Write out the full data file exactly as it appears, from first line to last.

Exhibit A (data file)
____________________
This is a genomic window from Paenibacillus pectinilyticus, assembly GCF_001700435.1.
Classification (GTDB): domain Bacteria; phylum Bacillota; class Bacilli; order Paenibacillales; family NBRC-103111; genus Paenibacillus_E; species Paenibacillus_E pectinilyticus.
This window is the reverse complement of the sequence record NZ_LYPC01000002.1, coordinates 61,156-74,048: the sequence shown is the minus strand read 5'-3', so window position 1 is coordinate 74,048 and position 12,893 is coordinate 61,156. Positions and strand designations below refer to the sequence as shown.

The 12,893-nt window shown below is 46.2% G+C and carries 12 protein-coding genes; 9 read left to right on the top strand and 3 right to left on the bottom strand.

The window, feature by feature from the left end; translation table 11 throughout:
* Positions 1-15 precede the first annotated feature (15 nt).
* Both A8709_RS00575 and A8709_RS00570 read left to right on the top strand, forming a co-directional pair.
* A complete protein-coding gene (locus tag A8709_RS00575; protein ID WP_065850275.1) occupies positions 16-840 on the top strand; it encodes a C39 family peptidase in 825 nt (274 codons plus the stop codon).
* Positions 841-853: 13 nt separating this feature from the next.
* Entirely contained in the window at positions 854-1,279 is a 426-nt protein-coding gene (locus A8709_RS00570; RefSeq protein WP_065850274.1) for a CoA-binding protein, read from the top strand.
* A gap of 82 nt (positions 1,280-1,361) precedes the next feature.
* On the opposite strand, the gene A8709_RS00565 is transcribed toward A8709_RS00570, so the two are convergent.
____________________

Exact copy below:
This is a genomic window from Paenibacillus pectinilyticus, assembly GCF_001700435.1.
Classification (GTDB): domain Bacteria; phylum Bacillota; class Bacilli; order Paenibacillales; family NBRC-103111; genus Paenibacillus_E; species Paenibacillus_E pectinilyticus.
This window is the reverse complement of the sequence record NZ_LYPC01000002.1, coordinates 61,156-74,048: the sequence shown is the minus strand read 5'-3', so window position 1 is coordinate 74,048 and position 12,893 is coordinate 61,156. Positions and strand designations below refer to the sequence as shown.

The 12,893-nt window shown below is 46.2% G+C and carries 12 protein-coding genes; 9 read left to right on the top strand and 3 right to left on the bottom strand.

The window, feature by feature from the left end; translation table 11 throughout:
* Positions 1-15 precede the first annotated feature (15 nt).
* Both A8709_RS00575 and A8709_RS00570 read left to right on the top strand, forming a co-directional pair.
* A complete protein-coding gene (locus tag A8709_RS00575; protein ID WP_065850275.1) occupies positions 16-840 on the top strand; it encodes a C39 family peptidase in 825 nt (274 codons plus the stop codon).
* Positions 841-853: 13 nt separating this feature from the next.
* Entirely contained in the window at positions 854-1,279 is a 426-nt protein-coding gene (locus A8709_RS00570; RefSeq protein WP_065850274.1) for a CoA-binding protein, read from the top strand.
* A gap of 82 nt (positions 1,280-1,361) precedes the next feature.
* On the opposite strand, the gene A8709_RS00565 is transcribed toward A8709_RS00570, so the two are convergent.